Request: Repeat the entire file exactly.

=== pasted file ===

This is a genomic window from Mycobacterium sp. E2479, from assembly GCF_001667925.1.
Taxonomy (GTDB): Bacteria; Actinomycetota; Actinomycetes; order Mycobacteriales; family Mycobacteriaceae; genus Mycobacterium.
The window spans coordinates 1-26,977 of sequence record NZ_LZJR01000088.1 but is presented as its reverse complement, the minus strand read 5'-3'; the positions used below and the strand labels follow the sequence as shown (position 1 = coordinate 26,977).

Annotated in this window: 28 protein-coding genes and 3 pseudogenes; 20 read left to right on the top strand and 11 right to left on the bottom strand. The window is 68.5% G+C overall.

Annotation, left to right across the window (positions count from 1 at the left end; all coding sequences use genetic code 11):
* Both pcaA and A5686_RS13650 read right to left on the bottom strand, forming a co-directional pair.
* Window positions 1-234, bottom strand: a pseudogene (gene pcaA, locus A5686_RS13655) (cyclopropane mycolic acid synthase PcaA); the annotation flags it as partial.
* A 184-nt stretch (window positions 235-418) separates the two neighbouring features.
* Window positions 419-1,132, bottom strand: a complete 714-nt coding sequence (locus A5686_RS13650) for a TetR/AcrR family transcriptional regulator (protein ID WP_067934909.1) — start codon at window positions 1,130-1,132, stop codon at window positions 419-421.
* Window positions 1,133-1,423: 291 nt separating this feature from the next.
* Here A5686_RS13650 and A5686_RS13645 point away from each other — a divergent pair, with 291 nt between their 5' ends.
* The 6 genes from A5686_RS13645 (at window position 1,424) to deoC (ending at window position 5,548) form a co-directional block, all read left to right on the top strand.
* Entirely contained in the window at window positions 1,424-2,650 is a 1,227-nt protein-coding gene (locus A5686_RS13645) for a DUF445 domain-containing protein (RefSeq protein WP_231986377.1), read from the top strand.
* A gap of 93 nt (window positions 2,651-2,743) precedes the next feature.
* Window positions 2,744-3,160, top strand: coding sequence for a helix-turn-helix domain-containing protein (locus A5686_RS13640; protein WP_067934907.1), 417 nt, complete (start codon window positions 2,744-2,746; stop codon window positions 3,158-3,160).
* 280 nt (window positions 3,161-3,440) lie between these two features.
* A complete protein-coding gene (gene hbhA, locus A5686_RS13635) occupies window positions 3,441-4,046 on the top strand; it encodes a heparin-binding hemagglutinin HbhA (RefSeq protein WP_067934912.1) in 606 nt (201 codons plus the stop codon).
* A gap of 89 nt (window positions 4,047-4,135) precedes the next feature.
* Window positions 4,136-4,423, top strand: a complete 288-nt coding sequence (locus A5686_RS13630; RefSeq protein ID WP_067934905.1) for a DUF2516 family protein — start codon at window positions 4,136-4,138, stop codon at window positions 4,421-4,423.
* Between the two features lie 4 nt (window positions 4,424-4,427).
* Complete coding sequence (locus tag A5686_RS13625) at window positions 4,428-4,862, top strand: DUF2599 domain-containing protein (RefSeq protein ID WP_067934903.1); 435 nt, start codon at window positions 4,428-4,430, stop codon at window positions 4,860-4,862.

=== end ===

This is a genomic window from Mycobacterium sp. E2479, from assembly GCF_001667925.1.
Taxonomy (GTDB): Bacteria; Actinomycetota; Actinomycetes; order Mycobacteriales; family Mycobacteriaceae; genus Mycobacterium.
The window spans coordinates 1-26,977 of sequence record NZ_LZJR01000088.1 but is presented as its reverse complement, the minus strand read 5'-3'; the positions used below and the strand labels follow the sequence as shown (position 1 = coordinate 26,977).

Annotated in this window: 28 protein-coding genes and 3 pseudogenes; 20 read left to right on the top strand and 11 right to left on the bottom strand. The window is 68.5% G+C overall.

Annotation, left to right across the window (positions count from 1 at the left end; all coding sequences use genetic code 11):
* Both pcaA and A5686_RS13650 read right to left on the bottom strand, forming a co-directional pair.
* Window positions 1-234, bottom strand: a pseudogene (gene pcaA, locus A5686_RS13655) (cyclopropane mycolic acid synthase PcaA); the annotation flags it as partial.
* A 184-nt stretch (window positions 235-418) separates the two neighbouring features.
* Window positions 419-1,132, bottom strand: a complete 714-nt coding sequence (locus A5686_RS13650) for a TetR/AcrR family transcriptional regulator (protein ID WP_067934909.1) — start codon at window positions 1,130-1,132, stop codon at window positions 419-421.
* Window positions 1,133-1,423: 291 nt separating this feature from the next.
* Here A5686_RS13650 and A5686_RS13645 point away from each other — a divergent pair, with 291 nt between their 5' ends.
* The 6 genes from A5686_RS13645 (at window position 1,424) to deoC (ending at window position 5,548) form a co-directional block, all read left to right on the top strand.
* Entirely contained in the window at window positions 1,424-2,650 is a 1,227-nt protein-coding gene (locus A5686_RS13645) for a DUF445 domain-containing protein (RefSeq protein WP_231986377.1), read from the top strand.
* A gap of 93 nt (window positions 2,651-2,743) precedes the next feature.
* Window positions 2,744-3,160, top strand: coding sequence for a helix-turn-helix domain-containing protein (locus A5686_RS13640; protein WP_067934907.1), 417 nt, complete (start codon window positions 2,744-2,746; stop codon window positions 3,158-3,160).
* 280 nt (window positions 3,161-3,440) lie between these two features.
* A complete protein-coding gene (gene hbhA, locus A5686_RS13635) occupies window positions 3,441-4,046 on the top strand; it encodes a heparin-binding hemagglutinin HbhA (RefSeq protein WP_067934912.1) in 606 nt (201 codons plus the stop codon).
* A gap of 89 nt (window positions 4,047-4,135) precedes the next feature.
* Window positions 4,136-4,423, top strand: a complete 288-nt coding sequence (locus A5686_RS13630; RefSeq protein ID WP_067934905.1) for a DUF2516 family protein — start codon at window positions 4,136-4,138, stop codon at window positions 4,421-4,423.
* Between the two features lie 4 nt (window positions 4,424-4,427).
* Complete coding sequence (locus tag A5686_RS13625) at window positions 4,428-4,862, top strand: DUF2599 domain-containing protein (RefSeq protein ID WP_067934903.1); 435 nt, start codon at window positions 4,428-4,430, stop codon at window positions 4,860-4,862.